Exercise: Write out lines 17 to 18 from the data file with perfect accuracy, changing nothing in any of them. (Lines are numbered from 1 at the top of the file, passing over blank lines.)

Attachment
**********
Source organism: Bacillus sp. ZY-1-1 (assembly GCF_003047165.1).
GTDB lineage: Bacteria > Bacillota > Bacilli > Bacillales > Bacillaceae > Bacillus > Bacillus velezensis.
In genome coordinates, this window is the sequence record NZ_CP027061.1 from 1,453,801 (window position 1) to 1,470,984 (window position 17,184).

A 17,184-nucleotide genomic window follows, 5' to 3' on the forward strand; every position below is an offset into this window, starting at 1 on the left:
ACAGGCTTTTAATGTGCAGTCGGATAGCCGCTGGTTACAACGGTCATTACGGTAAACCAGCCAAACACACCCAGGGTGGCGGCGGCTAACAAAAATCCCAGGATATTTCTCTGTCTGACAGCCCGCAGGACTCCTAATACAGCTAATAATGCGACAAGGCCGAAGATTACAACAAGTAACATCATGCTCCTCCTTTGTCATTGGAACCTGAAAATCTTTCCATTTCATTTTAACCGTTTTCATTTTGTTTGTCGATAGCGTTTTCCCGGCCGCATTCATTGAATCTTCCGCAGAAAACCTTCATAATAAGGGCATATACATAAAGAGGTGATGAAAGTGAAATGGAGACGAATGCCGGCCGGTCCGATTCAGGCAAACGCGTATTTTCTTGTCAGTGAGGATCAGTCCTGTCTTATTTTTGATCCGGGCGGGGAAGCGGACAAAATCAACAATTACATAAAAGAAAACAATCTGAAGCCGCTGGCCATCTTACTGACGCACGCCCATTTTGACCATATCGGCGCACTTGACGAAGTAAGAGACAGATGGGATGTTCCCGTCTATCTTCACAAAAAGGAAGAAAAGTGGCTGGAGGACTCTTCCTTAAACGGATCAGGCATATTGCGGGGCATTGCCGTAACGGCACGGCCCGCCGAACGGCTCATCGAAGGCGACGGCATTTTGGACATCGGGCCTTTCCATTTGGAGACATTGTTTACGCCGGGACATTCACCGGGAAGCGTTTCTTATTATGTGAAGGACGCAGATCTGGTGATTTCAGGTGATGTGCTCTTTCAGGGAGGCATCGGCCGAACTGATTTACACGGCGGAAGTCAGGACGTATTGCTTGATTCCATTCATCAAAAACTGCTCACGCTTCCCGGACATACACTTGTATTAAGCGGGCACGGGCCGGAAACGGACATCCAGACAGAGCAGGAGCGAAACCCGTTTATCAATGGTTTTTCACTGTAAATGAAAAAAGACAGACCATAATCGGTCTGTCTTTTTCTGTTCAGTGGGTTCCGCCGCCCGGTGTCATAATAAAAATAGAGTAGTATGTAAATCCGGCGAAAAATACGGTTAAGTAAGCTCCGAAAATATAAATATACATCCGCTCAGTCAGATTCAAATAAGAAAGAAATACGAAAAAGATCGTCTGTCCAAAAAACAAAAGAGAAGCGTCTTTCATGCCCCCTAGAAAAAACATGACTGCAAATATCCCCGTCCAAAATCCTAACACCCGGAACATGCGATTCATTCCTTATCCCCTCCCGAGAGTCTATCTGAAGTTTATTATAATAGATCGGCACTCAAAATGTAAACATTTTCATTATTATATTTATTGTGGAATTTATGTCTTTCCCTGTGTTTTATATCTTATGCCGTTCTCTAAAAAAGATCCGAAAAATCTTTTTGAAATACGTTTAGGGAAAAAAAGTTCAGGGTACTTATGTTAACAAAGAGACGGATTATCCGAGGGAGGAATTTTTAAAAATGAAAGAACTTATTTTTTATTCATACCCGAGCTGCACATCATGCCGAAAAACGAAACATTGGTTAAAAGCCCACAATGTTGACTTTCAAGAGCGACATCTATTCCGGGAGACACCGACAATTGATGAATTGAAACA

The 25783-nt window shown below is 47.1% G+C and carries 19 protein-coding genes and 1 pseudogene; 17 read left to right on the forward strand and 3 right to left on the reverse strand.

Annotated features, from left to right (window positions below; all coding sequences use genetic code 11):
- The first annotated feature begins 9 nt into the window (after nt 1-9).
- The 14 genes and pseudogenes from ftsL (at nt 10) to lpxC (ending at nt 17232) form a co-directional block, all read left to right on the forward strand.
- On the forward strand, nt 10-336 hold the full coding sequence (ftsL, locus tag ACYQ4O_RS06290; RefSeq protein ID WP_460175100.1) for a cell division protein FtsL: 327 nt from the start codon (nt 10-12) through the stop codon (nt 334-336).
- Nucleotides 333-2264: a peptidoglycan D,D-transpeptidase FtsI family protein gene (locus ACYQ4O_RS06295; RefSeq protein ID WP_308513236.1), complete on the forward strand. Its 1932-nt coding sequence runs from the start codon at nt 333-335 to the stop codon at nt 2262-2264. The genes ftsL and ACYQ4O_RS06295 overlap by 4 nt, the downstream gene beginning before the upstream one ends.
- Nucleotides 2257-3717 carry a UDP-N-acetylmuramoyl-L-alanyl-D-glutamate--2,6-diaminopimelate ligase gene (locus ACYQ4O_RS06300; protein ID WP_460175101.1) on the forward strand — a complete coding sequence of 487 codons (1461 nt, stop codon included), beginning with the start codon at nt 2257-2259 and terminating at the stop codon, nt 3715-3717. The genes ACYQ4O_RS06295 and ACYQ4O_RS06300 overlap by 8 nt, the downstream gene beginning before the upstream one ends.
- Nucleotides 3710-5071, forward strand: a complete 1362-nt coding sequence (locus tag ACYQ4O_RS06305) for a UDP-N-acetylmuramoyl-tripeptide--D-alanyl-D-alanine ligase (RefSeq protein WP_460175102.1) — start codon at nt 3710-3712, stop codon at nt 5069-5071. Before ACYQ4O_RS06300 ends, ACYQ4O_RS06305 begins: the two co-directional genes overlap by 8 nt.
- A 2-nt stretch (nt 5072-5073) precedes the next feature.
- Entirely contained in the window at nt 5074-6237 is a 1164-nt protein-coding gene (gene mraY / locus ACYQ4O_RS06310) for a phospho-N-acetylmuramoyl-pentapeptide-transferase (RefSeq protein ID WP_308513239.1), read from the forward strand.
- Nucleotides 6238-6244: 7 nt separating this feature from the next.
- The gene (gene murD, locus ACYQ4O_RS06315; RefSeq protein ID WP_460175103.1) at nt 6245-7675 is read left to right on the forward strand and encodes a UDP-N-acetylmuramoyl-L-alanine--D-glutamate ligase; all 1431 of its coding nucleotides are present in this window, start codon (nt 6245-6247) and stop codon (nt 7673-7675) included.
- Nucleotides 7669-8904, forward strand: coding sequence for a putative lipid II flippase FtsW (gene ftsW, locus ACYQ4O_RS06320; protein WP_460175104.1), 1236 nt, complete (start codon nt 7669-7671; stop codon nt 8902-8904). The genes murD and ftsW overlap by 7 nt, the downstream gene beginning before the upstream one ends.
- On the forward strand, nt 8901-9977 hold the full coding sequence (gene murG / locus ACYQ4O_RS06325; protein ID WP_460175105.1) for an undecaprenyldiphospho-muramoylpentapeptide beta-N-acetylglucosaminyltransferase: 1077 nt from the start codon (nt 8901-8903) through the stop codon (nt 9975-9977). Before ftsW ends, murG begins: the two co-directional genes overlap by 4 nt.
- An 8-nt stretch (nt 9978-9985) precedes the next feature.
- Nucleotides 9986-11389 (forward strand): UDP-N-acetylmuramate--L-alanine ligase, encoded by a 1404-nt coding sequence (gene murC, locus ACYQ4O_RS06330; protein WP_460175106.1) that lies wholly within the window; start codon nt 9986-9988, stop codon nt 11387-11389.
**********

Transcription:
- The gene (gene murD, locus ACYQ4O_RS06315; RefSeq protein ID WP_460175103.1) at nt 6245-7675 is read left to right on the forward strand and encodes a UDP-N-acetylmuramoyl-L-alanine--D-glutamate ligase; all 1431 of its coding nucleotides are present in this window, start codon (nt 6245-6247) and stop codon (nt 7673-7675) included.
- Nucleotides 7669-8904, forward strand: coding sequence for a putative lipid II flippase FtsW (gene ftsW, locus ACYQ4O_RS06320; protein WP_460175104.1), 1236 nt, complete (start codon nt 7669-7671; stop codon nt 8902-8904). The genes murD and ftsW overlap by 7 nt, the downstream gene beginning before the upstream one ends.